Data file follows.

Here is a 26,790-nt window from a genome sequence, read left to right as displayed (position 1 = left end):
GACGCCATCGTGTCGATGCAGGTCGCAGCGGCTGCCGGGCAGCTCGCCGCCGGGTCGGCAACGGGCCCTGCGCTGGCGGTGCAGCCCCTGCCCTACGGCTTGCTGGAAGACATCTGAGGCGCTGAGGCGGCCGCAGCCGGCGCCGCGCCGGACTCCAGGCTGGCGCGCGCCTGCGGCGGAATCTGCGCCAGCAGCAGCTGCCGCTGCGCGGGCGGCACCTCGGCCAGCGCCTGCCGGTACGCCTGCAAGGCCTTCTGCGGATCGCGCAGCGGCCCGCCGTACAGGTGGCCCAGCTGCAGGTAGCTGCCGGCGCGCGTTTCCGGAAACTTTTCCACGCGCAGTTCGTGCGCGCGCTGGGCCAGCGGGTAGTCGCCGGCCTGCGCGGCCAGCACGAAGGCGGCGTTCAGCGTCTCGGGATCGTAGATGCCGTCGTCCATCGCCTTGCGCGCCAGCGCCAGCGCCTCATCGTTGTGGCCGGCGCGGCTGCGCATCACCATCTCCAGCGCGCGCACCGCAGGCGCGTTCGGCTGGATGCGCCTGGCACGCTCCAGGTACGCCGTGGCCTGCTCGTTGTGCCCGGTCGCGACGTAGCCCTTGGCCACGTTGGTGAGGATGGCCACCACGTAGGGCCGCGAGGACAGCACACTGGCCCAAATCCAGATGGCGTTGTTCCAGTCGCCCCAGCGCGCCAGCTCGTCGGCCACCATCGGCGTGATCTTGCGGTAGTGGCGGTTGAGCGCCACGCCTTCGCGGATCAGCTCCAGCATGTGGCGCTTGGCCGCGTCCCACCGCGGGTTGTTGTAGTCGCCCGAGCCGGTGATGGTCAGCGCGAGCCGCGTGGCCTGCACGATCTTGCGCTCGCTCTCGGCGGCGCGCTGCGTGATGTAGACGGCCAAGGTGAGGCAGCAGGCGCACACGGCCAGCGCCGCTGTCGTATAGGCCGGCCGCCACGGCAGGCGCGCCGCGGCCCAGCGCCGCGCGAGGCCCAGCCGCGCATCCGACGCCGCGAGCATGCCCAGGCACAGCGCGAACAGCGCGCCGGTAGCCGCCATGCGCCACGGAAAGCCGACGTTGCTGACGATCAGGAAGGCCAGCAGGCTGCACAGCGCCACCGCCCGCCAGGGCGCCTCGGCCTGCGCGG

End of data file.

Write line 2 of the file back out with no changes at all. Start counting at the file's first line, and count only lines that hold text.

GACGCCATCGTGTCGATGCAGGTCGCAGCGGCTGCCGGGCAGCTCGCCGCCGGGTCGGCAACGGGCCCTGCGCTGGCGGTGCAGCCCCTGCCCTACGGCTTGCTGGAAGACATCTGAGGCGCTGAGGCGGCCGCAGCCGGCGCCGCGCCGGACTCCAGGCTGGCGCGCGCCTGCGGCGGAATCTGCGCCAGCAGCAGCTGCCGCTGCGCGGGCGGCACCTCGGCCAGCGCCTGCCGGTACGCCTGCAAGGCCTTCTGCGGATCGCGCAGCGGCCCGCCGTACAGGTGGCCCAGCTGCAGGTAGCTGCCGGCGCGCGTTTCCGGAAACTTTTCCACGCGCAGTTCGTGCGCGCGCTGGGCCAGCGGGTAGTCGCCGGCCTGCGCGGCCAGCACGAAGGCGGCGTTCAGCGTCTCGGGATCGTAGATGCCGTCGTCCATCGCCTTGCGCGCCAGCGCCAGCGCCTCATCGTTGTGGCCGGCGCGGCTGCGCATCACCATCTCCAGCGCGCGCACCGCAGGCGCGTTCGGCTGGATGCGCCTGGCACGCTCCAGGTACGCCGTGGCCTGCTCGTTGTGCCCGGTCGCGACGTAGCCCTTGGCCACGTTGGTGAGGATGGCCACCACGTAGGGCCGCGAGGACAGCACACTGGCCCAAATCCAGATGGCGTTGTTCCAGTCGCCCCAGCGCGCCAGCTCGTCGGCCACCATCGGCGTGATCTTGCGGTAGTGGCGGTTGAGCGCCACGCCTTCGCGGATCAGCTCCAGCATGTGGCGCTTGGCCGCGTCCCACCGCGGGTTGTTGTAGTCGCCCGAGCCGGTGATGGTCAGCGCGAGCCGCGTGGCCTGCACGATCTTGCGCTCGCTCTCGGCGGCGCGCTGCGTGATGTAGACGGCCAAGGTGAGGCAGCAGGCGCACACGGCCAGCGCCGCTGTCGTATAGGCCGGCCGCCACGGCAGGCGCGCCGCGGCCCAGCGCCGCGCGAGGCCCAGCCGCGCATCCGACGCCGCGAGCATGCCCAGGCACAGCGCGAACAGCGCGCCGGTAGCCGCCATGCGCCACGGAAAGCCGACGTTGCTGACGATCAGGAAGGCCAGCAGGCTGCACAGCGCCACCGCCCGCCAGGGCGCCTCGGCCTGCGCGG